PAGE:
But God’s deadlines don’t refer just to chastening. Earlier this year it was on my heart to write to a woman who was like a second mother to me. But I put it off. I would be sending her a Mother’s Day card in a few weeks, and I planned to write a letter to send with it. But then I received word that she’d had a series of medical issues, was unresponsive, and was in her last days. I know with all the joys of heaven, she’s not thinking of not receiving a letter from me. But I have the regret that I didn’t respond to that prompting and share some words of encouragement. When my grandmother and aunt died, I also regretted that I had not kept in touch better in the last few years. A pastor’s wife told of the regret she felt when she leaned that a lady she saw regularly at some place of business had died suddenly. She realized that she had never spoken to her about the Lord. We only have so much time to do good.

Proverbs 27:1 (NASB) says, “Do not boast about tomorrow, For you do not know what a day may bring forth.”

Sometimes when we think about the limitations of time and the shortness of our days, we can get into a frenzy. But that’s not what God wants, either. Jesus only had 33 years on this earth, with only three and a half of those years involved in official ministry. Yet He was not frenzied. He didn’t heal or preach to everyone on earth at the time. He rested sometimes. But He did everything God wanted Him to do. We need to seek Him for wisdom, guidance, and the right priorities for each day.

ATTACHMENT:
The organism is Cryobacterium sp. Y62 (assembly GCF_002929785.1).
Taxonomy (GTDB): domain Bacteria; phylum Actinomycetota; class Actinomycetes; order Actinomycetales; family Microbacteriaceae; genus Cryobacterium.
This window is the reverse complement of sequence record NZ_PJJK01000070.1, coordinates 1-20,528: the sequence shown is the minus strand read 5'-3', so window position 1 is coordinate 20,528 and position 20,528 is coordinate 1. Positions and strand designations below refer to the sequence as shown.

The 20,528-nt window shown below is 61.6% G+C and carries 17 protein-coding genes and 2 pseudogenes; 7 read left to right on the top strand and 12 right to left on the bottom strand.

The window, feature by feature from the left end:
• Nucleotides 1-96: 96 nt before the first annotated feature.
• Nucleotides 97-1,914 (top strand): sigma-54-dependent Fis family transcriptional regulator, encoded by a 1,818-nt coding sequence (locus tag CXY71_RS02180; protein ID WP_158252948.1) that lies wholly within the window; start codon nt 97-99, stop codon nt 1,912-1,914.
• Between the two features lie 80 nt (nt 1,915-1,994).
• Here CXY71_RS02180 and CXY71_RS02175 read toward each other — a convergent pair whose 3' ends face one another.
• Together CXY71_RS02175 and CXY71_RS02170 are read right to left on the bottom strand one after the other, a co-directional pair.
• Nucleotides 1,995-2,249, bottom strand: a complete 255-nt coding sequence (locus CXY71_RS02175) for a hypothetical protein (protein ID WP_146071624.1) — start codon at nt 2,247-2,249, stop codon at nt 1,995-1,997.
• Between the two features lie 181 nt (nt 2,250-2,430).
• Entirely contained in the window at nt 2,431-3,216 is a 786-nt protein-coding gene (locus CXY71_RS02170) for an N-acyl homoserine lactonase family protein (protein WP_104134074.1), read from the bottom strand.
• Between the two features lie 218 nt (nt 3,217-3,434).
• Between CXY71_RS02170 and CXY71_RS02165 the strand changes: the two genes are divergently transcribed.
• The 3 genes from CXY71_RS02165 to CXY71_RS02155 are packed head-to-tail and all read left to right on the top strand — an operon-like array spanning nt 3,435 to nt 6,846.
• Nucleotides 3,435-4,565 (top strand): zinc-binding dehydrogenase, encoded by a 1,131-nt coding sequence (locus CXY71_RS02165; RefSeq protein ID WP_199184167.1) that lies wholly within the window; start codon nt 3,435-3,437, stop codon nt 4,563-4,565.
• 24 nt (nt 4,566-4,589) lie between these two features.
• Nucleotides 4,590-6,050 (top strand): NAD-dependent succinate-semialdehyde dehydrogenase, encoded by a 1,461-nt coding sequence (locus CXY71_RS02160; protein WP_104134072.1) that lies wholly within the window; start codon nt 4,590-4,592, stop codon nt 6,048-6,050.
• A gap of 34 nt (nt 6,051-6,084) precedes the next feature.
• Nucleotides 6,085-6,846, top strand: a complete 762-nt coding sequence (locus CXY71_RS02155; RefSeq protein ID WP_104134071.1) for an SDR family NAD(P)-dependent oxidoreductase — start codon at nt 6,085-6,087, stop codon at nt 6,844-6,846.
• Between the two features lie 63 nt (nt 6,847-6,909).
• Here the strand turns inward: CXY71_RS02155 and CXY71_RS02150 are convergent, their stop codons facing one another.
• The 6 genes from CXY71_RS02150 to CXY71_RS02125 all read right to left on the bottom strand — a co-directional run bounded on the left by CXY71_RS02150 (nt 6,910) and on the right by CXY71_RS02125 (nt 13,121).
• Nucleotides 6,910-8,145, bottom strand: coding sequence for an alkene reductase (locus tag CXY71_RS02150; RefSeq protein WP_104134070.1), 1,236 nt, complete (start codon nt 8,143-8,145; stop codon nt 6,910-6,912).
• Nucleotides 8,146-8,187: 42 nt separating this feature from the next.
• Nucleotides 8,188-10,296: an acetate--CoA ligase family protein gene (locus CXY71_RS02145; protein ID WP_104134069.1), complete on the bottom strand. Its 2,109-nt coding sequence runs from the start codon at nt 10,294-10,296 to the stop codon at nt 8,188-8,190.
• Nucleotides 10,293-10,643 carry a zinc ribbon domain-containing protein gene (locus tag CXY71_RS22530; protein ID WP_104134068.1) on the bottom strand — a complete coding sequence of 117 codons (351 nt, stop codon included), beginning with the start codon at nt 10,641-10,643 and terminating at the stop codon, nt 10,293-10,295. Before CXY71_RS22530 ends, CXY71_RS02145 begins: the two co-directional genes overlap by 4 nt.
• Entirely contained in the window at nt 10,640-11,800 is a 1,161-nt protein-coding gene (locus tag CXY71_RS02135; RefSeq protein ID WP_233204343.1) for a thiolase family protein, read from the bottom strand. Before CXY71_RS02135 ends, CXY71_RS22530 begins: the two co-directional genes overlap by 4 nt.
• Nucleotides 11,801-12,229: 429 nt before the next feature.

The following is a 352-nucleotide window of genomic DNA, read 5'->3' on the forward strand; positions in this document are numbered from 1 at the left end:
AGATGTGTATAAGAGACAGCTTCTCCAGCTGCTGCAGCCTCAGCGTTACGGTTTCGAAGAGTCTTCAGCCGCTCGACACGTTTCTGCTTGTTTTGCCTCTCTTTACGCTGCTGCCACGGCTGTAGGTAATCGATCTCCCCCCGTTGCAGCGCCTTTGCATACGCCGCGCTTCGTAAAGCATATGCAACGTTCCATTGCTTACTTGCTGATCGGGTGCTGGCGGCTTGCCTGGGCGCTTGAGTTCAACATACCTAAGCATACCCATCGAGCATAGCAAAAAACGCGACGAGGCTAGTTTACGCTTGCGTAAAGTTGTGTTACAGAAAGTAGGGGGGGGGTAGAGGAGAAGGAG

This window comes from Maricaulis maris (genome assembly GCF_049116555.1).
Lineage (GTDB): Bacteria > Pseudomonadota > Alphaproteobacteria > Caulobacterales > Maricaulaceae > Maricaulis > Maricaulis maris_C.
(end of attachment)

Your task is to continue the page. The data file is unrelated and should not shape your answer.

Eventually, we are all going to face a final deadline. The Bible says in 2 Corinthians 6:2: “Behold, now is the favorable time; behold, now is the day of salvation.

It’s wise not to put off repentance and believing on Jesus as Lord and Savior, because we never know when our time will be up and we’ll hear God’s final call.

It’s wise not to put off obedience, because the consequences have to come at some point.

It’s wise not to put off doing good, because someday we’ll no longer have the opportunity.

The older I get, the more I’m aware that I have more days behind me than before me.  I want to follow God wholeheartedly until that final deadline comes.

How about you?

(Sharing with Inspire Me Monday, Global Blogging, Senior Salon, Literary Musing Monday, Hearth and Soul, Purposeful Faith, Happy Now, Tell His Story, InstaEncouragement, Anchored Abode, Recharge Wednesday, Worth Beyond Rubies, Share a Link Wednesday,